FMLA: Intermittent Leave & The Party Animal
Regulating Intermittent FMLA Leave: May an Employer Request a Doctor’s Note for Each Intermittent FMLA Absence?
Post by: Michael Melder[The above subtitle came from an article I recently read. If you would like to read it, click here.]
If you don’t want to read it here is a short summary: the employer in the article got tired of employees using intermittent FMLA to extend their weekends. A few employees were taking FMLA leave on Mondays and Fridays. The employer believed the employees were abusing their leave. Really, employees would do that!
For you employers who haven’t experienced this yet, employees may take family medical leave is small chunks. For employers having to administer FMLA, abuse of intermittent leave can cause many headaches. One common problem is trying to stop an employee who is intentionally using family medical leave to take three day weekends. This employer was just trying to stop the practice of some employees using intermittent leave to do just that, take extended weekends.
I highlight the article because it spotlights an important issue, how does an employer deal with an employee abusing family medical leave? The employer in the article resorted to requiring the employee to get a doctor’s note for each leave request. If you are considering that option don’t; it might lead you to the courthouse steps.
So what is an employer to do?
Before I answer the question, let me digress and quote some law, “The employee and employer shall attempt to work out a schedule for such leave that meets the employee’s needs without unduly disrupting the employer’s operations, subject to the approval of the health care provider.”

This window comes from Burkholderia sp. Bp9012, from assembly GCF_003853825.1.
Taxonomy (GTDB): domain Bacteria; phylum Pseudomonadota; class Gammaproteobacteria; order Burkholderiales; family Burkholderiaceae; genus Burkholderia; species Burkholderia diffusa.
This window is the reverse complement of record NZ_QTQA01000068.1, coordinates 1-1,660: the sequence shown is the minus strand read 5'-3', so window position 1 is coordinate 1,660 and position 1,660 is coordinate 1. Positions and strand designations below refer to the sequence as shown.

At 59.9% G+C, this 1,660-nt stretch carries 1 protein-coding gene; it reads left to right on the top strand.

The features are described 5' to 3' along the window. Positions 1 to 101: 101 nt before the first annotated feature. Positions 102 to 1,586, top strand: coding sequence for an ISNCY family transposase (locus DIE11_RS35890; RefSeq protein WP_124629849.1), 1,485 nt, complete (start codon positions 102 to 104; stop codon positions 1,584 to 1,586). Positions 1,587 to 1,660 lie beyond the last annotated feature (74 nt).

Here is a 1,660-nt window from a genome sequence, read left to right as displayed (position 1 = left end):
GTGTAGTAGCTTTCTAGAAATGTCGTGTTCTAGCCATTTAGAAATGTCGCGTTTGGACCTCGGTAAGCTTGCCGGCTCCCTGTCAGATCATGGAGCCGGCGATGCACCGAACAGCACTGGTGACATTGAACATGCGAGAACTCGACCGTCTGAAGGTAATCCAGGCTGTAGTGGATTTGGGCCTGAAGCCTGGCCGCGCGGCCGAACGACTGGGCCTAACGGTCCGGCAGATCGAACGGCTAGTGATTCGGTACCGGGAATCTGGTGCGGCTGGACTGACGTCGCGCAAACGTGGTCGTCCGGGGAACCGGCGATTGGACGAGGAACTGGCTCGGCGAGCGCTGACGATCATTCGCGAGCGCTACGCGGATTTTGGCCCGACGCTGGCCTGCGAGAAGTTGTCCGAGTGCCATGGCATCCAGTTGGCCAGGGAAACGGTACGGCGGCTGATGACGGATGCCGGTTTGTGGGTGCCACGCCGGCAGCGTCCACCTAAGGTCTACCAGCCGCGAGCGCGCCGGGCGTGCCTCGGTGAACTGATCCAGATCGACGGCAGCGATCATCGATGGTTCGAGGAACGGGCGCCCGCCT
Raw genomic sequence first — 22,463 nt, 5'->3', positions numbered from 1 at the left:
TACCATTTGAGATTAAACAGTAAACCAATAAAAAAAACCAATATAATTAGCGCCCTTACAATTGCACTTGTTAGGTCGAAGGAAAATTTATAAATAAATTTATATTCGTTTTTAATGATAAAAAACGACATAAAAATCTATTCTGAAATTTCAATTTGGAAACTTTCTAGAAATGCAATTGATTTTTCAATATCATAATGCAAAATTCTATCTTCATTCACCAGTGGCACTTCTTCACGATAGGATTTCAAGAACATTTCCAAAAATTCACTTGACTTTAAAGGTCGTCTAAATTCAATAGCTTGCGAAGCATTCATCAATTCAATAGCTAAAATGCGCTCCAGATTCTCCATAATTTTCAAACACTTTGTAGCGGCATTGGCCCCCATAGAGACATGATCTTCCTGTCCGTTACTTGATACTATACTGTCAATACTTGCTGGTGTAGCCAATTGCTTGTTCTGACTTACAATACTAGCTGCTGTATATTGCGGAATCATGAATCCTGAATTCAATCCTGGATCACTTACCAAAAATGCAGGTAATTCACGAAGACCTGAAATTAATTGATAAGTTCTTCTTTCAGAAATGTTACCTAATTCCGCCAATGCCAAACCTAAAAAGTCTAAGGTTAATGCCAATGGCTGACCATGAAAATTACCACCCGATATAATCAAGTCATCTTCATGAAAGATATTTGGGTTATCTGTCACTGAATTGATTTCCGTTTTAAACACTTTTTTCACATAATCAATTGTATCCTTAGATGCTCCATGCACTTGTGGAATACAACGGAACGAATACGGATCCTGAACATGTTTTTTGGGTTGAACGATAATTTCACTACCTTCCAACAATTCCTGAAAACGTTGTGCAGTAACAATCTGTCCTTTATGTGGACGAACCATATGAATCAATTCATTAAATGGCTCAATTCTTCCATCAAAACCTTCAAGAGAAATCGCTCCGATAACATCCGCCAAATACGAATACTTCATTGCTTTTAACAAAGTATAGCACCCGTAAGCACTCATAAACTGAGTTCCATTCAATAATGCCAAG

The quote should be empowering! The FMLA actually requires the employee to work with the employer to work out a schedule that doesn’t disrupt the employer’s operations. If an employer suspects abuse, such as an employee who seems to take too many Mondays and Fridays off under the guise of FMLA, take control.
How? Low hanging fruit, but consider these:
- Require the employee to provide dates when leave is to be expected, if possible.
- Push back when leave does disrupt operations.
- Provide alternate days or times that fit with operations.
- If you consider abuse, address it.
What would that look like? Well, circling back to the article. If an employee is taking too many Mondays and Fridays off, have the employee reschedule that leave to a Monday afternoon or a Friday Morning or a Tuesday or Thursday.
The employer has every right to require the employee to take leave that works with the employer’s schedule. It is a collaborative process. Like any legal issue it isn’t black and white, but if you suspect abuse, exercise your right to require the employee to work out a schedule that doesn’t disrupt operations.